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Rockefeller impostor: Defense focuses on missing wife of victim

January 20, 2012 |  1:31 pm
Christian Karl Gerhartsreiter, who calls himself Clark Rockefeller, enters Suffolk Superior Court in Boston for a hearing last year

A defense attorney representing a one-time Rockefeller impostor accused in a three decades-old San Marino murder appeared to move toward blaming the man’s missing wife Friday, questioning a witness about tensions between the couple.

Christian Gerhartsreiter, an alleged conman who used myriad aliases moving from coast to coast, faces a charge of murder in the death of John Sohus, whose remains were found in the backyard of his mother’s former home in 1994 a decade after his disappearance. Authorities believe Gerhartsreiter, then under the name Christopher Chichester, lived at the home of Sohus’ mother around the time of his death.

Brad Bailey, an attorney for Gerhartsreiter, on Friday questioned a childhood friend of Sohus’ about the relationship between Sohus and his wife, Linda, who disappeared at the same time. Although Linda Sohus’ remains were never found, authorities have said they are presuming her dead.

Patrick Rayermann, a former Army colonel who said he knew Sohus since the sixth grade, testified that he last saw John and his wife in January 1985, when the three met for dinner. Bailey began his cross-examination by asking about the difference in stature between the newlywed couple.

“She was significantly larger than John, wasn’t she?” Bailey asked, noting that John was “slight in size and stature.”

“She was the larger of the couple,” Rayermann replied, saying although she was 6 or 7 inches taller and around 50 pounds heavier, he wouldn’t call the difference “significant.” “It was noticeable,” he said.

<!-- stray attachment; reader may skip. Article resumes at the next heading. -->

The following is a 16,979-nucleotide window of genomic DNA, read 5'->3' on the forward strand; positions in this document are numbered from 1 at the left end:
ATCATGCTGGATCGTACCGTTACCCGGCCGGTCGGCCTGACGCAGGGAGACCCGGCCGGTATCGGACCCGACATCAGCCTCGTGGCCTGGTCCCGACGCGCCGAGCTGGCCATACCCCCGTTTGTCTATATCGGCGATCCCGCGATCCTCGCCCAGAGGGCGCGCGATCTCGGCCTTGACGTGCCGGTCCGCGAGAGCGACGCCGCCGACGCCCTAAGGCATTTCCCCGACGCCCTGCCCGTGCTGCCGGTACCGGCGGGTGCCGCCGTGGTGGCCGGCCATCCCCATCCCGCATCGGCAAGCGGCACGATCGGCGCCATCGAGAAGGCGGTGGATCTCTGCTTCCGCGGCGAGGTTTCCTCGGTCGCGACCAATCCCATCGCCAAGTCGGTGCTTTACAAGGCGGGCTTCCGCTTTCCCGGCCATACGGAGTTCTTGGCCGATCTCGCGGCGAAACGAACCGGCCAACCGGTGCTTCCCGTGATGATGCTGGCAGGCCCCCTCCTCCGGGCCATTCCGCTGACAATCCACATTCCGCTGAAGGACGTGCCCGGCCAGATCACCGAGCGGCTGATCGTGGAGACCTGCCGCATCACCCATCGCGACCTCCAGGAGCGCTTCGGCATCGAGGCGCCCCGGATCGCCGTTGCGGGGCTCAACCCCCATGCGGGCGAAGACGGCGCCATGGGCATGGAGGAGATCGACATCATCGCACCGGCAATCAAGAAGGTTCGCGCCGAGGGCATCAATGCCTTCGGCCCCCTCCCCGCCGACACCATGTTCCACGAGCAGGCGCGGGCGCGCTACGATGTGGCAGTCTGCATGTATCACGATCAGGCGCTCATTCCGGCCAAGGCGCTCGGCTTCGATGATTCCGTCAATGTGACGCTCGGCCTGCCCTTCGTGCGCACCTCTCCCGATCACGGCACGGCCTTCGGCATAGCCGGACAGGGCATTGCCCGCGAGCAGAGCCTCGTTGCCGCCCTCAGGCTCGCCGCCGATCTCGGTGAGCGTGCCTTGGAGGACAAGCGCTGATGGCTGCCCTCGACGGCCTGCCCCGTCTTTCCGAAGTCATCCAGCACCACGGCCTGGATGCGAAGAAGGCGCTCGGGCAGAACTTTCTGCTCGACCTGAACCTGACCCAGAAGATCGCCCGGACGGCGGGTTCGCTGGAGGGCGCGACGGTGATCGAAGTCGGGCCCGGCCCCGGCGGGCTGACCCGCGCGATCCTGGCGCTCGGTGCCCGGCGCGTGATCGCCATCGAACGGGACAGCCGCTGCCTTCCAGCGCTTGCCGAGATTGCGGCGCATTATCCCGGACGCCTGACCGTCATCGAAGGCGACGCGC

The defense attorney then asked about tension Rayermann previously told an investigator that he sensed between John and Linda at the dinner when he last saw the couple.

Rayermann said Linda appeared to have had disagreements with Sohus’ mother, Ruth “Didi” Sohus, who he said could be described as “surly” and difficult to get along with, likely an alcoholic who was often in pajamas and a bathrobe with a drink in her hand. The couple both felt they should move out of Didi’s home and start their own household, the witness recalled, but John appeared divided between his mother and his wife.

“John was torn between his loyalty to his mother and his desire to continue to help her in her more older years, and his desire to establish his own independent household with Linda,” Rayermann said.

During questioning by a prosecutor earlier in the morning, Rayermann had said the two were “upbeat, positive, very much in love.” He said the two made no negative comments or any threats to one another, and that there was no indication of violence.

Also on Friday, a criminologist who examined the buried remains contained in several plastic bags said a T-shirt that enveloped part of the body had several cuts that appeared to be inflicted with a sharp instrument.

Four cuts were located in the back of the left shoulder of the shirt, and two in the left sleeve, which she said could have been created when someone wearing the shirt lifted up his arm in defense.

A Connecticut owner of a brokerage firm testified earlier Friday that he hired a man who called himself Christopher Crowe -– an alias authorities believe Gerhartsreiter used –- sometime in 1985 or 1986. Stanford Phelps, when asked if he recognized anyone in the courtroom he had previously employed, gazed past Gerhartsreiter and after a long pause, said he did not.

When Deputy Dist. Atty. Habib Balian showed him an older photo of Gerhartsreiter with horn-rimmed glasses, however, Phelps said that was no doubt the man he knew as Christopher Crowe and employed for a little over a year to perform computer work at his company.

“Your honor, I was a forward observer and identified enemy tanks and infantry at a distance,” Phelps told Judge Jared Moses, pointing at the photograph. “No question, no question, this is Christopher Crowe.”


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-- Victoria Kim